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The Nile tributaries of Abyssinia and the sword hunters of the Hamran Arabs.
Macmillan London 1867 - First edition. 8vo., xxii, [2], 596pp., portrait frontispiece, 24 illustrations on 23 plates, 2 coloured maps (1 large folding), original blue cloth gilt, gilt pictorial vignette to upper cover, light wear, an excellent copy. Baker (1821-1893), a wealthy young man, had travelled extensively in the East and Asia Minor, mainly on hunting expeditions. Whilst in the Danube region, he bought a young woman, Florence, at a slave auction and she became his constant companion. Baker became increasingly intrigued by the prospect of exploring Africa. After John Hanning Speke and James Augustus Grant departed from Bagamoyo for Lake Victoria and the White Nile in 1860, Baker decided to launch his own expedition to discover the sources of the Nile River. He then planned to link up with Speke and Grant. The journey, which ultimately would take four and a half years, would bring him fame and fortune. More importantly, the expedition enabled Baker and Florence, who were not married, to escape the harsh moral strictures of Victorian England. The discovery of the Albert N'yanza, the origin of the Nile, was the most remarkable achievement of Baker's adventurous career. This present work complements his earlier book The Albert Ny'anza, Great Basin of the Nile, by giving a summary of the Nile system derived from Baker's exploration of all the Abyssinian tributaries of the Nile. Hilmy I, p50; Gay 2578; Czech p11. [Attributes: First Edition; Hard Cover]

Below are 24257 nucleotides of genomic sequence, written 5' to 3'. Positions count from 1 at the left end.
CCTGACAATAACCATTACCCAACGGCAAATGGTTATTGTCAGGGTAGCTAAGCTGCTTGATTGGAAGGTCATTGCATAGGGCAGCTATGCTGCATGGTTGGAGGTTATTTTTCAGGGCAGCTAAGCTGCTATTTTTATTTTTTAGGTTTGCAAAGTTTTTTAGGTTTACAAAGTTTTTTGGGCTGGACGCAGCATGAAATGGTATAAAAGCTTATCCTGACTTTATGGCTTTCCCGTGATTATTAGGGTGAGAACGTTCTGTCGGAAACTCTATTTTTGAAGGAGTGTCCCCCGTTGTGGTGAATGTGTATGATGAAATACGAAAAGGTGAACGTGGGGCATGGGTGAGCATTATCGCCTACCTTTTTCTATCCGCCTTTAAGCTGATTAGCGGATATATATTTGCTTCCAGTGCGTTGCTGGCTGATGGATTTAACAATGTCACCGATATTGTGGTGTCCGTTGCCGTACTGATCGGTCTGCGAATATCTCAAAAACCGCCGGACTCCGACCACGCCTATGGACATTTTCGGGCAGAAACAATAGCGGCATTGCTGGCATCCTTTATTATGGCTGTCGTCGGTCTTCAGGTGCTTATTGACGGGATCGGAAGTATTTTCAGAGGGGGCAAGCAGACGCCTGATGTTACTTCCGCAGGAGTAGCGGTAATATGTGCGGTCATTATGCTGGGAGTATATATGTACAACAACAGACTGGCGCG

[Bookseller: Shapero Rare Books]
Last Found On: 2016-10-05           Check availability:      ZVAB    


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